Sex-specific associations between adolescent categories of BMI with cardiovascular and non-cardiovascular mortality in midlife

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Medicine & Public Health; Diabetes; Angiology; Cardiology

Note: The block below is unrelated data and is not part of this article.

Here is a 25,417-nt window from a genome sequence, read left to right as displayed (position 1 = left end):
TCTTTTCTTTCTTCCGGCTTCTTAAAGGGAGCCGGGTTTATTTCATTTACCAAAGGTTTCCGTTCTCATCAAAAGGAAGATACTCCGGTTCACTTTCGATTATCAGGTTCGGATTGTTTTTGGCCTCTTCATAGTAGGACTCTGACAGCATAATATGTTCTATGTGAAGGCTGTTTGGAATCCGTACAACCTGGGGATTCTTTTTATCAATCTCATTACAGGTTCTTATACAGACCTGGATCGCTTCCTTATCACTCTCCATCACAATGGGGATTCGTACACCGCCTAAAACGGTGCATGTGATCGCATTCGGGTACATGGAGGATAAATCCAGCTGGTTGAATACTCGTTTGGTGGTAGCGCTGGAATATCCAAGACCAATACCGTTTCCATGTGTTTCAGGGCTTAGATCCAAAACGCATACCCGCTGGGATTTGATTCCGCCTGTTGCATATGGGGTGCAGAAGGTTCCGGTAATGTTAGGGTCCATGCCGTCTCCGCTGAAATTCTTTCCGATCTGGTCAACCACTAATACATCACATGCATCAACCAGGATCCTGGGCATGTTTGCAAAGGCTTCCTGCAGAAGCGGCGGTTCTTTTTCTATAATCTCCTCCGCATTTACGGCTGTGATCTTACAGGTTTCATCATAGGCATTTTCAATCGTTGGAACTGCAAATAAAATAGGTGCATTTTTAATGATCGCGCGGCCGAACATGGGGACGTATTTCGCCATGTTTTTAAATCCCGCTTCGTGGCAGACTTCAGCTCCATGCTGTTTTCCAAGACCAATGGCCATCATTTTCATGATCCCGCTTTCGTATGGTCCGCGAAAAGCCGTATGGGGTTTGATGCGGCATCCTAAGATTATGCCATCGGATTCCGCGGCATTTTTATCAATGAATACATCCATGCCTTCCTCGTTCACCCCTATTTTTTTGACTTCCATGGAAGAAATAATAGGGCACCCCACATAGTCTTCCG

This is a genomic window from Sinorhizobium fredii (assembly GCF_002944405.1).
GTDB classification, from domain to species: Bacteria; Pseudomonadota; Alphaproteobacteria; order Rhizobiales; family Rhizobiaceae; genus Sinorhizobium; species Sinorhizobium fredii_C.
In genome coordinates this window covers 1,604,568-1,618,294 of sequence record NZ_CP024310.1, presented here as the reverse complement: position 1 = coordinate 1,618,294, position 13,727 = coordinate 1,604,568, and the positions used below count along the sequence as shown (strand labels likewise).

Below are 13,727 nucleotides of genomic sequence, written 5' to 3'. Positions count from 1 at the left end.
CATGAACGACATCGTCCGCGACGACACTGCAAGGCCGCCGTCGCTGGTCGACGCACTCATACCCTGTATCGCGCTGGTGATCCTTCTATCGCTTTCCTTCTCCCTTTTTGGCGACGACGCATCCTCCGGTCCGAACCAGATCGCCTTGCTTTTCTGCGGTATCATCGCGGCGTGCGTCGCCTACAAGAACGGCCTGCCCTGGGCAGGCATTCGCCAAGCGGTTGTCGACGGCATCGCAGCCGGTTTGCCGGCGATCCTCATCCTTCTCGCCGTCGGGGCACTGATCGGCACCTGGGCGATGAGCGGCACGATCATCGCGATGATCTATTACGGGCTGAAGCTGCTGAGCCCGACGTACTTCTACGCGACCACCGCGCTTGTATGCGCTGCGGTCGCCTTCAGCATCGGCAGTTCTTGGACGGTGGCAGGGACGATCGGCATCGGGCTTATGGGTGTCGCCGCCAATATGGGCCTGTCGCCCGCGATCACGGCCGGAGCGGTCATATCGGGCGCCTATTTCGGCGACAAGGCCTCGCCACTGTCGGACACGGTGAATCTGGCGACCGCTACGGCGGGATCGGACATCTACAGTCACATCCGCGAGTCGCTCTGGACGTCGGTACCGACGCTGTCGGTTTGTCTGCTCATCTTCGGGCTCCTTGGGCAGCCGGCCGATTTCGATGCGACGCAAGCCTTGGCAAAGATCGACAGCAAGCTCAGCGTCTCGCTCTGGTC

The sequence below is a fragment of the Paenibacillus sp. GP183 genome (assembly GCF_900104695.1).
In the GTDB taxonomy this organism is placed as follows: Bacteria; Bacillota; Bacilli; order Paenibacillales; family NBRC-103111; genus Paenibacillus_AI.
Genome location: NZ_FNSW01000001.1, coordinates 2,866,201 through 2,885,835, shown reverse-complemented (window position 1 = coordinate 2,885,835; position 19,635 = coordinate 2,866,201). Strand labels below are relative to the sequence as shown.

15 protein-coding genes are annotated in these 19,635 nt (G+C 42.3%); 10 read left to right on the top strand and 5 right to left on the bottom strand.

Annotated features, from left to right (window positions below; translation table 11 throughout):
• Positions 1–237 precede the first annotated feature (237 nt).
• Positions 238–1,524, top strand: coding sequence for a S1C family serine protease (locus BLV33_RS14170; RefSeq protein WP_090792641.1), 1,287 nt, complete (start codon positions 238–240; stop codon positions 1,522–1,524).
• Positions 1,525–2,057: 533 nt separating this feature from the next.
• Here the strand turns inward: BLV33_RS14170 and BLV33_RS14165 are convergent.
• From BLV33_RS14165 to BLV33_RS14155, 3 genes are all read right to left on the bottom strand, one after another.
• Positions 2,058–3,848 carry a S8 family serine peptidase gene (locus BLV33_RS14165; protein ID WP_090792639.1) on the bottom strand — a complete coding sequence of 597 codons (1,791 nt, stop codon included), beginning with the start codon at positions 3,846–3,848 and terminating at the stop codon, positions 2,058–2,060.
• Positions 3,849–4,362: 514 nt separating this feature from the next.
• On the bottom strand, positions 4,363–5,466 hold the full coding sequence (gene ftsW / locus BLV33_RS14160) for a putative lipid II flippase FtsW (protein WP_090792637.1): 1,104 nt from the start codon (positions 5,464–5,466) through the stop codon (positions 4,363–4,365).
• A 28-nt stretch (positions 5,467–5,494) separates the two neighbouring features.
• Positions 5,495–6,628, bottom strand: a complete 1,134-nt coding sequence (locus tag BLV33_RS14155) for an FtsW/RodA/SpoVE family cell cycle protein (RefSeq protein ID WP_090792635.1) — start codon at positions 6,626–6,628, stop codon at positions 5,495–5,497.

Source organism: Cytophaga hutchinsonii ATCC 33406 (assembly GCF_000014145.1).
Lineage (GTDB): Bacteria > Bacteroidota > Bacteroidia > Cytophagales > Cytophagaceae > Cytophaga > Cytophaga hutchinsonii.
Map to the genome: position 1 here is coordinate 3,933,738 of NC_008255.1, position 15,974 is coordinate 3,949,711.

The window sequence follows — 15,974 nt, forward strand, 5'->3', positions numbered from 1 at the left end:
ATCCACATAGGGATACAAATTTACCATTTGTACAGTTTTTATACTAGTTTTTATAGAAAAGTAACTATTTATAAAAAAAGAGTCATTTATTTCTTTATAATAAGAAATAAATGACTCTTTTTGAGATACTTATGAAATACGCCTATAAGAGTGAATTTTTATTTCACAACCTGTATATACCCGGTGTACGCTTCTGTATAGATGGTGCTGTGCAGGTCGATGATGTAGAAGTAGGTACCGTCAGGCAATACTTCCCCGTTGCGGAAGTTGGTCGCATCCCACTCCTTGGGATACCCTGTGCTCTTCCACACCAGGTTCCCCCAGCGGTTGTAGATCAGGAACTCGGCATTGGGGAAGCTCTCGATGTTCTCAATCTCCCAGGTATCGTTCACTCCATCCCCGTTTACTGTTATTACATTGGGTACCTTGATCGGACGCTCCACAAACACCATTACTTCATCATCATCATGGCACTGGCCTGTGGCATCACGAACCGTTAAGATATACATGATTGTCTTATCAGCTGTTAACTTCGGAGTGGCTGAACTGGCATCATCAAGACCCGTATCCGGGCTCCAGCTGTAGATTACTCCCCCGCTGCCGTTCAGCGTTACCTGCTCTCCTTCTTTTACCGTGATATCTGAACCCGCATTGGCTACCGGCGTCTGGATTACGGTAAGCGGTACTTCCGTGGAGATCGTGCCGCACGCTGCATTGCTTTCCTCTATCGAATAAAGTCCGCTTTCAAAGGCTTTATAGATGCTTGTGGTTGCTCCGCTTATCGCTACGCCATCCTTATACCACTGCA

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Abstract